Whether you enjoy chili at the annual Opportunity Knocks cook-off or just enjoy being chilly at the new-this-year 10K run that precedes it, the deadline is fast approaching for 25 chefs to enter the sixth annual chili contest.
Phil Carmody, president of Opportunity Knocks, said the Jan. 12 event has grown so much they had to move it west down Madison Street to Molly Malone’s, where the group will have an outdoor tent.
“We’re expecting more than 500 people,” Carmody said.
Carmody, a Naperville firefighter, and his brothers started the local not-for-profit group, which provides activities for developmentally disabled young adults once they reach the age of 22 and are no longer able to attend public high school.
Chili cooks are urged to prepare their best beans and apply by Sunday, Jan. 5. Carmody said there will be a special trophy for veggie chilis this year.
“We do have a vegetarian faction at our events,” he said.
Last year’s first-place winners, Nick Vizzone and Tim Bode, created the Whisky Chili that impressed guest celebrity chef judges Steve Skrine of Skrine Chops, Jeff Mauro (TV’s Sandwich King) and Brendan O’Connor, owner of Big Guys Sausages in Berwyn.
Adding the 10 a.m. “Chilly Dash” race in the frigid January weather was brother Michael Carmody’s idea, Phil said.
Michael, a special education high school teacher, and a sister-in-law will be running with the rest of the group, Phil Carmody promised. The race will begin at the Opportunity Knocks headquarters at the River Forest Community Center, 8020 Madison St. The more donations the runners collect, the longer course they run, Phil said.
“And the coolest part of the concept is that the last mile before the finish line, five or six “warriors” will be waiting at the Juice Joint (7900 Madison Street) to finish the race together for the last mile.”
The “warriors” are the Opportunity Knocks participants who participate in job training, crafts and field trips through the group. They’re called “warriors” to acknowledge the challenges they face, the group says.
The cook-off starts at noon inside Molly Malone’s and inside the tent in the parking lot. Also new this year is a donut-eating contest where participants can gobble up to 24 donuts per person in five minutes.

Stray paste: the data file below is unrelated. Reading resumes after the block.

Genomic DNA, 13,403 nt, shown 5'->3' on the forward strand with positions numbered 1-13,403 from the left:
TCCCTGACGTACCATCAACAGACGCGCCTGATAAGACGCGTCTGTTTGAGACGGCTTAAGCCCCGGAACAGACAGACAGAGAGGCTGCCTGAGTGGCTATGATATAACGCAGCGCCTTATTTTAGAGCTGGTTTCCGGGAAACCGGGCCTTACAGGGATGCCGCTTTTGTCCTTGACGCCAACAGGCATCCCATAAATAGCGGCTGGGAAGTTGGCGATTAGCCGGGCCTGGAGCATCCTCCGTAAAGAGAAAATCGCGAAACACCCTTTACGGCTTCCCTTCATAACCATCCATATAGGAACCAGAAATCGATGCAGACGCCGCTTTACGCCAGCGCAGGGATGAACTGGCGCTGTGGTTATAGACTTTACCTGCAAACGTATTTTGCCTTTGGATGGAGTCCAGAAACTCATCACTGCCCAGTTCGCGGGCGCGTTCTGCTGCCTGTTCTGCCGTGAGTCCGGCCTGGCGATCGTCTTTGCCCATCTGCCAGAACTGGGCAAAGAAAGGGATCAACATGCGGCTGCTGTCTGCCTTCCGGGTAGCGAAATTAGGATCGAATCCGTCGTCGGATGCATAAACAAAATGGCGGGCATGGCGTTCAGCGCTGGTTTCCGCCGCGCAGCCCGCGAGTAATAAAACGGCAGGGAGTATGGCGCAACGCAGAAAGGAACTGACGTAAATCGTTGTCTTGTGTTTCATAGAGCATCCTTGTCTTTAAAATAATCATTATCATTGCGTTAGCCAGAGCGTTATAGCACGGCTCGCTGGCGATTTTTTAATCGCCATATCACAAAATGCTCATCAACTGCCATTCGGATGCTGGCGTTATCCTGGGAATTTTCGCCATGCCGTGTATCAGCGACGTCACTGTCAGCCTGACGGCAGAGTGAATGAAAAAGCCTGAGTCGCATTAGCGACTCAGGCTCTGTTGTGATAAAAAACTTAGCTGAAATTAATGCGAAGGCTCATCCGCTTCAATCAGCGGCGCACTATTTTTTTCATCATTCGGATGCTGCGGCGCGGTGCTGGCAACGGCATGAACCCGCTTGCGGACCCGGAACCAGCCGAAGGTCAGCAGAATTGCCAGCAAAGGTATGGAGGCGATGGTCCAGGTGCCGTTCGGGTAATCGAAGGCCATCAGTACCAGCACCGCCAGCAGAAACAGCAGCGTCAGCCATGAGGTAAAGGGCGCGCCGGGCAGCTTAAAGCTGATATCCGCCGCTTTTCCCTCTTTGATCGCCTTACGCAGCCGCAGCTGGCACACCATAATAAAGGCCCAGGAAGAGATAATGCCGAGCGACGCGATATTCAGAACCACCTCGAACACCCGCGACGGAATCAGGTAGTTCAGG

“People can put the carbs back after the race,” Carmody said.
The Carmody family started Opportunity Knocks to honor their brother, John, 26, who has Down Syndrome and was running out of options as he approached high school graduation. Almost 80 percent of the program’s funding comes from private donations, Phil Carmody told the Review last summer. Last year, the chili cook-off raised more than $20,000, Carmody said.
“We re-upped our lease in July at the River Forest Community Center and added new space upstairs,” he said.
Carmody said the organization just started a “Life Shop” day pilot program to focus on 10 participants to teach them job skills, nutrition and fitness and other life skills.
“It’s a program designed for young people older than age of 22 to pick up the ball after the public school system sends them on their way,” Carmody said.
The organization’s goal is to expand the Life Shop program next year. Opportunity Knocks hosts a dance in April and a block party and softball tournament during the summer.
“Opportunity Knocks is a community- and family-based effort,” Carmody said. “We’re all amazed how fast it’s come in a short period of time.”
To sign up for the chili cook-off visit online at www.opportunityknocksnow.org and click the “Chili Cook-Off” link in the “Events” drop-down menu.